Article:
Joey Badass Talks Debut Album B4.Da.$$: "Just Taking My Time, Not Forcing Anything"
Like a Sid Vicious or Johnny Rotten, the spirit of rebellion is alive in Joey Badass, the 18-year-old rapper who fronts up-and-coming Brooklyn collective Pro Era.
The crew came together in 2009 at Edward R. Murrow High School, the same place that spawned renowned creatives like graffiti artist Jean-Michel Basquiat and Beastie Boys' Adam Yauch.
Bored by the mass-produced, lyrically shallow hip-hop being pushed by the media, Badass and Pro Era decided to take matters into their own hands.
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Just out of high school, and the first of his immediate Jamaican family to be born in the U.S., Badass put out two mixtapes and garnered approval from big alternative media outlets like Vice, Pitchfork, and Interview Magazine. He was even offered a deal with Jay Z's Roc Nation, which he famously turned down.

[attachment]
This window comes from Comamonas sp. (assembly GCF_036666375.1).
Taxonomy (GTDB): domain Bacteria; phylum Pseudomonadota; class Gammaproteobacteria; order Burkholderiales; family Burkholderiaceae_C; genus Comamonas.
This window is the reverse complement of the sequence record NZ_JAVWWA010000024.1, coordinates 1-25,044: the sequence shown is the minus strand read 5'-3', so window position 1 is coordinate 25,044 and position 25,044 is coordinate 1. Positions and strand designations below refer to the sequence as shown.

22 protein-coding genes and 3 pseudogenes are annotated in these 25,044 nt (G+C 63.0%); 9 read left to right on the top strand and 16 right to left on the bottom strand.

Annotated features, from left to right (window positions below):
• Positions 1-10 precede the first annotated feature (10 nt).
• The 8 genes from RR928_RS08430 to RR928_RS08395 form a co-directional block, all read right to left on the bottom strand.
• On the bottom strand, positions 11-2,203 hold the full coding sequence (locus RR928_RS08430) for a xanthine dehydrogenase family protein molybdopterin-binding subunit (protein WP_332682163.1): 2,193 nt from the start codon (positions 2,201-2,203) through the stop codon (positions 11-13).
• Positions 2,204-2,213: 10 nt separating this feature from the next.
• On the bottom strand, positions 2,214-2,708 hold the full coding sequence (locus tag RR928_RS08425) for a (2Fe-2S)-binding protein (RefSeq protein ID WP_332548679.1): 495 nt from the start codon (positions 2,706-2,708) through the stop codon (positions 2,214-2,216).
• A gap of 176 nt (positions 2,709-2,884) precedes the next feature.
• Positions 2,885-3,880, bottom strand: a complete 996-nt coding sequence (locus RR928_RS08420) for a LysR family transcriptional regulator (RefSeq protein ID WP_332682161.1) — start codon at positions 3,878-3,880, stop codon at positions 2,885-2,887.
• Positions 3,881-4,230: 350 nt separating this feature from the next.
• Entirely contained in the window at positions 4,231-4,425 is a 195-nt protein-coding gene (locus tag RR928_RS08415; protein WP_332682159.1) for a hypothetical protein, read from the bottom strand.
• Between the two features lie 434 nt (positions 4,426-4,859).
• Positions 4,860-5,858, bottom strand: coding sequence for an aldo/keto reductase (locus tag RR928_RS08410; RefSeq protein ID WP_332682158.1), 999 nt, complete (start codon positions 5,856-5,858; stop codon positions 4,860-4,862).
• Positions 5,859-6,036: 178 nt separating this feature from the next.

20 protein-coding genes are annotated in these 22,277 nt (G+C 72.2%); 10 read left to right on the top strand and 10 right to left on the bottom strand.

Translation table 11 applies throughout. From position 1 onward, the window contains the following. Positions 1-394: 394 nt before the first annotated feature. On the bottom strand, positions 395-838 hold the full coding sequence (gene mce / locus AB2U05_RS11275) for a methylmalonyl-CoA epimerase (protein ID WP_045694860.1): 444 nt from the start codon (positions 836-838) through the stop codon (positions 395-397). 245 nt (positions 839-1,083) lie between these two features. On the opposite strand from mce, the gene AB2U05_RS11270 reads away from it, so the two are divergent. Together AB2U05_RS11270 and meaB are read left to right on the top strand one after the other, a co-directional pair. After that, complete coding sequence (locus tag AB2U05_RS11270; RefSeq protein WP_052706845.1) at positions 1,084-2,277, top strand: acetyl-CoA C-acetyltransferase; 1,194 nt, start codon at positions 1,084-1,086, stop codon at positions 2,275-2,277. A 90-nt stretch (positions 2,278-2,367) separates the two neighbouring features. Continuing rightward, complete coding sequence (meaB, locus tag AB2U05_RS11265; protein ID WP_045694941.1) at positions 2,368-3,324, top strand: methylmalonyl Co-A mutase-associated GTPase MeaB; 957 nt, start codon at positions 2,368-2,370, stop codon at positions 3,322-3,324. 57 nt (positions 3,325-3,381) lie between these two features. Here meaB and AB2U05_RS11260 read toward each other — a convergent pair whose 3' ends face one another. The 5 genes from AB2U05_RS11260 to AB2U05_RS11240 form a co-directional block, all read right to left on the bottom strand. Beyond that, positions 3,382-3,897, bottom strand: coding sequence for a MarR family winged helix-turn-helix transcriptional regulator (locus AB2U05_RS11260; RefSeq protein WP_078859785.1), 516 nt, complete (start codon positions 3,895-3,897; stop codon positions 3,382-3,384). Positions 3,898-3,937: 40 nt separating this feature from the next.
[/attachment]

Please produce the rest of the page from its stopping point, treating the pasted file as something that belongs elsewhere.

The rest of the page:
This Friday, joined by Ab-Soul and Pro Era players, Joey Badass will hit Grand Central with a sampling of his laid-back beats, intelligent rhymes, and smooth, West Indian-flavored flow.
So in anticipation of his trip to the 305, we here at Crossfade caught up with the cheeky young rapper as he prepped for a much-needed nap. Topics included the best food in Brooklyn, his backup career in the NBA, and the current status of his debut album, B4.Da.$$, due out next year.
Crossfade: You're on the Smokers Club Tour with Ab-Soul and the whole crew. What's been one of the best moments so far?
Joey Badass: Probably the Santa Ana show. It was sold out, and there was a lot of energy.
What's something you can't live without on the road?
Music. Just a lot of beats. Beats I'm making, other people making, [beats by] Kirk Knight.
What's the best part about growing up in Brooklyn?
Probably the food, and the people.
Best food in Brooklyn?
West Indian food.
Like your mom's food?